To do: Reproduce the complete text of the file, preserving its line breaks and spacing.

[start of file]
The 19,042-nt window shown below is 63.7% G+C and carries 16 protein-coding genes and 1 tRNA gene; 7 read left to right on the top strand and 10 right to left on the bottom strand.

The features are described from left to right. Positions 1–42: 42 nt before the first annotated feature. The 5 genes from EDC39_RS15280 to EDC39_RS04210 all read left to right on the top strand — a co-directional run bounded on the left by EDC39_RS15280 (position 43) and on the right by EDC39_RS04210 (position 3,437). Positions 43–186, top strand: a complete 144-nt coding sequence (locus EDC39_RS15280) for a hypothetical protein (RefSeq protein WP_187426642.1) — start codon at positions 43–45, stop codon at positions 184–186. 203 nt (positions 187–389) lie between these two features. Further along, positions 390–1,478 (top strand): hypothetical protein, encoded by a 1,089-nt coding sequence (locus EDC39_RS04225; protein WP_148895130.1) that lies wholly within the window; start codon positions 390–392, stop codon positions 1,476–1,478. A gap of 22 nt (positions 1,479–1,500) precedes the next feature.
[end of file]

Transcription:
The 19,042-nt window shown below is 63.7% G+C and carries 16 protein-coding genes and 1 tRNA gene; 7 read left to right on the top strand and 10 right to left on the bottom strand.

The features are described from left to right. Positions 1–42: 42 nt before the first annotated feature. The 5 genes from EDC39_RS15280 to EDC39_RS04210 all read left to right on the top strand — a co-directional run bounded on the left by EDC39_RS15280 (position 43) and on the right by EDC39_RS04210 (position 3,437). Positions 43–186, top strand: a complete 144-nt coding sequence (locus EDC39_RS15280) for a hypothetical protein (RefSeq protein WP_187426642.1) — start codon at positions 43–45, stop codon at positions 184–186. 203 nt (positions 187–389) lie between these two features. Further along, positions 390–1,478 (top strand): hypothetical protein, encoded by a 1,089-nt coding sequence (locus EDC39_RS04225; protein WP_148895130.1) that lies wholly within the window; start codon positions 390–392, stop codon positions 1,476–1,478. A gap of 22 nt (positions 1,479–1,500) precedes the next feature.